This method does not produce analytical computable critical exponents in 3d as yet, but not because the 3d model is intractable. The proofs that you have intractability in calculating the free energy for an arbitrary sublattice of the 3d model is interesting, but it also works in 5d or 6d, where the critical exponents are mean field, and so exactly computable. This proof only shows that the general solution, in the sense of computing all correlation functions in the presence of arbitrary external fields, is going to be difficult. But it does not mean that the 2 point function is uncomputable in the long-distance limit.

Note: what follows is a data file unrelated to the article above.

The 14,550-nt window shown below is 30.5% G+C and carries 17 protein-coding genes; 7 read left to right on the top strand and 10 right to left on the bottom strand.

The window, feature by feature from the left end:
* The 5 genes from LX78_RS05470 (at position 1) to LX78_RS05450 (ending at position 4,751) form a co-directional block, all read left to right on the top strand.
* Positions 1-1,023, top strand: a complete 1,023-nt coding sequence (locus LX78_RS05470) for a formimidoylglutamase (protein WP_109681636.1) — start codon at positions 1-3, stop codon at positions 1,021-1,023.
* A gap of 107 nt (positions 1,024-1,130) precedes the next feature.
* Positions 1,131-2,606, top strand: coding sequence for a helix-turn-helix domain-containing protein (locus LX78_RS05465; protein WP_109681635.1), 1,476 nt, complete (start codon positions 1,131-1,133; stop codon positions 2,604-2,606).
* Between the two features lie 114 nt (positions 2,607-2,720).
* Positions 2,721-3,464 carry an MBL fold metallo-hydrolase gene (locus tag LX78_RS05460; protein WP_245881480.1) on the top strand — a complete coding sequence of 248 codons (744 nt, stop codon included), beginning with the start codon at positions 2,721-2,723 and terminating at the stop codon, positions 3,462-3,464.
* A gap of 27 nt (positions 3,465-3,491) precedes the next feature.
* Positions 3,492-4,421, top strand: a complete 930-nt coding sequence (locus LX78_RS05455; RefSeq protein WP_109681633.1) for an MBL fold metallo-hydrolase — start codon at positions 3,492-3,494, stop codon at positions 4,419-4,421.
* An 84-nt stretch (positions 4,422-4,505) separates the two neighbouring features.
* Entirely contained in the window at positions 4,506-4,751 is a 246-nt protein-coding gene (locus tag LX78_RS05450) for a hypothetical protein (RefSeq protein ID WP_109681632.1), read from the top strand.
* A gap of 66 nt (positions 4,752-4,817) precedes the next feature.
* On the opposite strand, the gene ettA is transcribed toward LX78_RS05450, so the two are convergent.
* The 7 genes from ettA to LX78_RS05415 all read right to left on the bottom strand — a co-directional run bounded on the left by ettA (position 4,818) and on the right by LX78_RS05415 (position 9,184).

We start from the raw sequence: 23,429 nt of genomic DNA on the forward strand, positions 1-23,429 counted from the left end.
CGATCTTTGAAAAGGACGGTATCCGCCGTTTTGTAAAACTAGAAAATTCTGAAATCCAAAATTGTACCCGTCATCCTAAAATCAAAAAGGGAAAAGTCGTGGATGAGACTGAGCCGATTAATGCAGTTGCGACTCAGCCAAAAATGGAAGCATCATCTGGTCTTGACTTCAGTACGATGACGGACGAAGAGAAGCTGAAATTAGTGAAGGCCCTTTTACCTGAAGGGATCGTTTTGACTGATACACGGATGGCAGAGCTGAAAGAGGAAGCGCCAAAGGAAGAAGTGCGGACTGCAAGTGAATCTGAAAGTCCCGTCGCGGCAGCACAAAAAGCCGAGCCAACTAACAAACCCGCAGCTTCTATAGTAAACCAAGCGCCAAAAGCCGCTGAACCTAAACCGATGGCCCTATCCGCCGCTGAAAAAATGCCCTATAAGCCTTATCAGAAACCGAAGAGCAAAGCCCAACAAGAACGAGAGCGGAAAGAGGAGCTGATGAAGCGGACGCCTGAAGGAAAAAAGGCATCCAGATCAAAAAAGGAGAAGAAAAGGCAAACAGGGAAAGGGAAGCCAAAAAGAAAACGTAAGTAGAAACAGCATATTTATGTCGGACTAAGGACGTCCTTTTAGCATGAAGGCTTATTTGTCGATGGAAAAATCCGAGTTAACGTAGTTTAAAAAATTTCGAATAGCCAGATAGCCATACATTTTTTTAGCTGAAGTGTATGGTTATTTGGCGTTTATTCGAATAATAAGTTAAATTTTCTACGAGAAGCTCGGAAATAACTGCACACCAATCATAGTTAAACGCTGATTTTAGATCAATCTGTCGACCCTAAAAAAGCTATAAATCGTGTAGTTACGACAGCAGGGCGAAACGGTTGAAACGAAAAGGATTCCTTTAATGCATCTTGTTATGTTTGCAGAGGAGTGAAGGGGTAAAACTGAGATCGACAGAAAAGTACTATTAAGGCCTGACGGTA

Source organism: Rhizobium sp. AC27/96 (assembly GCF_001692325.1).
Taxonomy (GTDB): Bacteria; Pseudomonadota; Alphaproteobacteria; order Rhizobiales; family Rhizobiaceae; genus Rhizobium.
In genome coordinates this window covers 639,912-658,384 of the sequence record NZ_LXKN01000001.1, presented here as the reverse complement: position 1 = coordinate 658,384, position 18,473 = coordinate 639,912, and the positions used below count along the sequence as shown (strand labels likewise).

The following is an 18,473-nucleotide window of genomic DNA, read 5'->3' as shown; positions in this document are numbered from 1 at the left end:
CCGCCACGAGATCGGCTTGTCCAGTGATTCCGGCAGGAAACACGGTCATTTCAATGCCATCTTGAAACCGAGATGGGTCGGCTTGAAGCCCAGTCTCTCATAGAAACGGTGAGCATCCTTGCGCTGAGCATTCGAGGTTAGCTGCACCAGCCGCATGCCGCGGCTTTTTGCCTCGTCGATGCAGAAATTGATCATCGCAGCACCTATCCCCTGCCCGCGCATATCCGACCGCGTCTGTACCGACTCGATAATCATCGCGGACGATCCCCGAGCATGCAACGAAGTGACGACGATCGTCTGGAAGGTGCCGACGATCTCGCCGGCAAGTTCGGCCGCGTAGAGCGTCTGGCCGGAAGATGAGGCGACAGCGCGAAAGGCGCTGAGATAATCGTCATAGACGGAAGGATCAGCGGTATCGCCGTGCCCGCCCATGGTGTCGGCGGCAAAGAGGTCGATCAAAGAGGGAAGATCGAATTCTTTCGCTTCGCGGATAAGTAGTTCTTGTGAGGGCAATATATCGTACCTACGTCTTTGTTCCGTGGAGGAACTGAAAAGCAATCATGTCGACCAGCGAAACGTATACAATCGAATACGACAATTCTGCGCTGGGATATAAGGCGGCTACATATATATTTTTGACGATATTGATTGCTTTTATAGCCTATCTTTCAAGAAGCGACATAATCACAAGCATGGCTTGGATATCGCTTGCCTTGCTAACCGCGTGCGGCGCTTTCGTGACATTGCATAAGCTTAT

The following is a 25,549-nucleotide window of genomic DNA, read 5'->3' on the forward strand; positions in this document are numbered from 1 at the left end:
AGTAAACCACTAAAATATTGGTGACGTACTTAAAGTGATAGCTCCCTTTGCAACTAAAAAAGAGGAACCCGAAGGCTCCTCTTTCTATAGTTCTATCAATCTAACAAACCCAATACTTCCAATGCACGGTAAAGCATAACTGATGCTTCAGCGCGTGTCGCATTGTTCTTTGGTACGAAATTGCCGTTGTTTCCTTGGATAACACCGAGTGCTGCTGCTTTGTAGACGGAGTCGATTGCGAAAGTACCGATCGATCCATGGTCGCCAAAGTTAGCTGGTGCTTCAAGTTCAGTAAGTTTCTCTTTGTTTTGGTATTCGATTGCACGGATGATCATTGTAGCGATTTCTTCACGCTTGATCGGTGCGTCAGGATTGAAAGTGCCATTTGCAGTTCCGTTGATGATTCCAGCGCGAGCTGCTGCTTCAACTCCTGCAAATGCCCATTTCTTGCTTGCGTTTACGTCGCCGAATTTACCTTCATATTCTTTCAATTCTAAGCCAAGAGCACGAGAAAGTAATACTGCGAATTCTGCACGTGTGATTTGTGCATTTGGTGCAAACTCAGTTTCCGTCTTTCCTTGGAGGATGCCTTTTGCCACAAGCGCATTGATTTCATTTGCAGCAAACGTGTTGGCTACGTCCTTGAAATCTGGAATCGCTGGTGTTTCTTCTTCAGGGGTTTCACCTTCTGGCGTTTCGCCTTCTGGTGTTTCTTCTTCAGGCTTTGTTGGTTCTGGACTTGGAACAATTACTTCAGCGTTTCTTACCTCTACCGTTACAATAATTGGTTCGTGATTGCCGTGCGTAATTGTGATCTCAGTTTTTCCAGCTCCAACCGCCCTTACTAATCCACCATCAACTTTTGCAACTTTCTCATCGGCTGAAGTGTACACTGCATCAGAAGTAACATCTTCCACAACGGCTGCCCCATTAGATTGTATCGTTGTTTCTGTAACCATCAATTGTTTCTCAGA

The only precise meaning I can see to the statement that a statistical model is solvable is saying that the computation of the correlation functions can be reduced in complexity from doing a full Monte-Carlo simulation. In this regard, knowing that the configurations of the 3d model are described by Polyakov lattice Fermionic strings does help, because you can simulate noninteracting strings enclosing volumes instead of spins on each site. The issue is that the strings are Fermionic, so it might not be possible to actually simulate a typical configuration using Polyakov's transformation any more simply than the usual way, because of the Fermion sign problem.
This is all investigated by Polyakov from time to time, and there is still a reasonable hope for a new idea which will lead to progress, the computational intractability results nonwithstanding.